Editor’s Note : We are so excited to roll out our new blog series: Three Things. We’ve been interviewing amazing, inspiring people in the community for insight on their fields of expertise and are so excited to share their responses with you!
Our very first Three Things blog is brought to you by our friend, Craftcation alumni and presenter, Rachel Mae Smith of The Crafted Life. She recently published her first book – Hello Color – and has graciously compiled three things you need to know before you write your first book.
It’s still hard for me to believe that I was able to take my blog from a hobby, to a full time job, and now a book but here I am! And because writing a book is different than writing a blog, I’m excited to be sharing three things I learned throughout the process that I think you should know if you’re considering taking the leap as well!
1. Schedule, schedule, schedule.
Deadlines will approach fast and can often be overwhelming. I did both the writing and photography for my book, and sometimes it was hard for me to see how I’d ever finish. Scheduling out what I needed to do each day was the only way for me to chip away at such a large project (you can make a calendar on Google Calendars, but I just used a pen and paper). Even if you don’t have a hard deadline, I still suggest mapping out what you’re going to work on everyday to help keep you on track. I also used the software scrivener to keep my chapters and writing organized.
2. It’s a team effort.
Unlike writing a blog, a book involves so many other parties that you may have to comprise creatively. Because your publisher has experience working with bookstores, and you will want your book to be in as many as possible, make sure to have an open dialogue with them about creative expectations to see if you’re on the same page. It’s so important to find a publisher that is on the same page as you, so before you sign, check out the other books they’ve produced, to see if it’s inline with your vision. You’ll be working with them for years, so if it doesn’t feel right, consider waiting.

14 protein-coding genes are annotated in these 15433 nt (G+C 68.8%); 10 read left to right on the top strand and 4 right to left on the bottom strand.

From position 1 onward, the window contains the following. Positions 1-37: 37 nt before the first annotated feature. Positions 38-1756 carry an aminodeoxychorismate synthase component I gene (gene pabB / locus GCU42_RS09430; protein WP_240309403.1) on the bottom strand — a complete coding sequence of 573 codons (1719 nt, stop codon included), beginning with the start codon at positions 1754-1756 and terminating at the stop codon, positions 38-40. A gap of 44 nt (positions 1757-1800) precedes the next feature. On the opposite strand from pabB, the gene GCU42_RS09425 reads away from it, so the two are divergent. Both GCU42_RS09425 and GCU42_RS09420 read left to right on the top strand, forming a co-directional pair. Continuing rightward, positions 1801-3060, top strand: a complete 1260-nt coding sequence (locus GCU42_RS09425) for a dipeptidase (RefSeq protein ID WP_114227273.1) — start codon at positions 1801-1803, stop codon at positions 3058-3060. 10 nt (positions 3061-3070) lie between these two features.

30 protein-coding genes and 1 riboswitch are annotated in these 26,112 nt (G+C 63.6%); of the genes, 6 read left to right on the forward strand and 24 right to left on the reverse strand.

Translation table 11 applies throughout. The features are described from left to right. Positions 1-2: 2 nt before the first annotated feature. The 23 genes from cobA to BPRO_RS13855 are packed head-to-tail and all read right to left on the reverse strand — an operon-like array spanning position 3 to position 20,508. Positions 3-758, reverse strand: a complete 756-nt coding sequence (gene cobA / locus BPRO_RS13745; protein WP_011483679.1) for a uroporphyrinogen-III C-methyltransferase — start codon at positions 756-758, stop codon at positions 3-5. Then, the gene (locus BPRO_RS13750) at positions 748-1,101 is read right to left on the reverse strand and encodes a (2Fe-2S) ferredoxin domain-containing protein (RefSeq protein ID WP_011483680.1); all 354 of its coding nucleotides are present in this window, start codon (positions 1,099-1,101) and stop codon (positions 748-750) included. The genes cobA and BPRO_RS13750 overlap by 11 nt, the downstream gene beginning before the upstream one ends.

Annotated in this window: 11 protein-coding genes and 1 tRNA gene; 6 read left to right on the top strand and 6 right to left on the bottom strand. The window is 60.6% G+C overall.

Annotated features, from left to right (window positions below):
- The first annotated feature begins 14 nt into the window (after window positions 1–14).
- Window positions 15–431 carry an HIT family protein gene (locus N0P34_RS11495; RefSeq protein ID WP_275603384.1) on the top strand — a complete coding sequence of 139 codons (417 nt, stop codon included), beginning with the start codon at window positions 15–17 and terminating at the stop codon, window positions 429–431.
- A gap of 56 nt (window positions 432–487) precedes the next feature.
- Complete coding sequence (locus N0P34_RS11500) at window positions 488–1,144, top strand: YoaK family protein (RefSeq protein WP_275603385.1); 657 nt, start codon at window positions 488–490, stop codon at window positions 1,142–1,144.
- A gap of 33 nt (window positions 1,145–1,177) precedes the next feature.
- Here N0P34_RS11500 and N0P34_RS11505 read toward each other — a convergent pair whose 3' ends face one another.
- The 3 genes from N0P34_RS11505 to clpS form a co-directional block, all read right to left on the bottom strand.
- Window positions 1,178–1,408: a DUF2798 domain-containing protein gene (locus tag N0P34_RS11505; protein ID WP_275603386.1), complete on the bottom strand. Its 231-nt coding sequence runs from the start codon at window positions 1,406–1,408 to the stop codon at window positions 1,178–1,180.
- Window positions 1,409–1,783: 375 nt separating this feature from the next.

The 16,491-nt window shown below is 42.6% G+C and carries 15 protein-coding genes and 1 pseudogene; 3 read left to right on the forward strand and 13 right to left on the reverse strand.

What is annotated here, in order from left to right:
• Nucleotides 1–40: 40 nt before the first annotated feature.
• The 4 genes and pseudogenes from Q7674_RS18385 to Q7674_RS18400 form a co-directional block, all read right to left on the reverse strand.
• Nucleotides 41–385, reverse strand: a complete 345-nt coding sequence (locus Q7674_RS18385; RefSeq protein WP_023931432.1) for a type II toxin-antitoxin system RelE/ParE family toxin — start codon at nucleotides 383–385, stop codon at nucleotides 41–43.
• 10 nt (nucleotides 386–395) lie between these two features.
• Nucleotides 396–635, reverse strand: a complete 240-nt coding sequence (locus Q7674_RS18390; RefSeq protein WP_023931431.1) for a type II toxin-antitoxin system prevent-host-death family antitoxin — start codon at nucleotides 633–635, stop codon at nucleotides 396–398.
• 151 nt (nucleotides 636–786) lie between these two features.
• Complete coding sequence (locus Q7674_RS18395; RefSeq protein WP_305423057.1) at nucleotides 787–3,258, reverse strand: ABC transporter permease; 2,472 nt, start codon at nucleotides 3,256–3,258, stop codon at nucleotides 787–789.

3. It’s a long-term project.
Just because you turn in your manuscript, doesn’t mean you’re done with the book. Your publisher will most likely have a round or two of edits before it goes to production. After that, it’s all about the marketing of the book. You’ll need to come up with a game plan for promotion, and then when the book comes out, you’ll need to spend time to sell it, do media appearances, host events, etc. So even though the book may only take you a few months to write, expect to invest a few years of your time into it.
About Rachel Mae Smith
Rachel Mae Smith is a lifestyle writer, photographer, and author of the popular blog The Crafted Life. Her work centers on making fun and colorful projects, using accessible items and techniques to help readers create items that convey personal style without the stress. Her book Hello Color was published May 2018 and she’s been featured in Martha Stewart Living, Better Homes & Garden, and Real Simple among others. When she’s not brushing glitter out of her hair, you can find her exploring and color hunting around the world.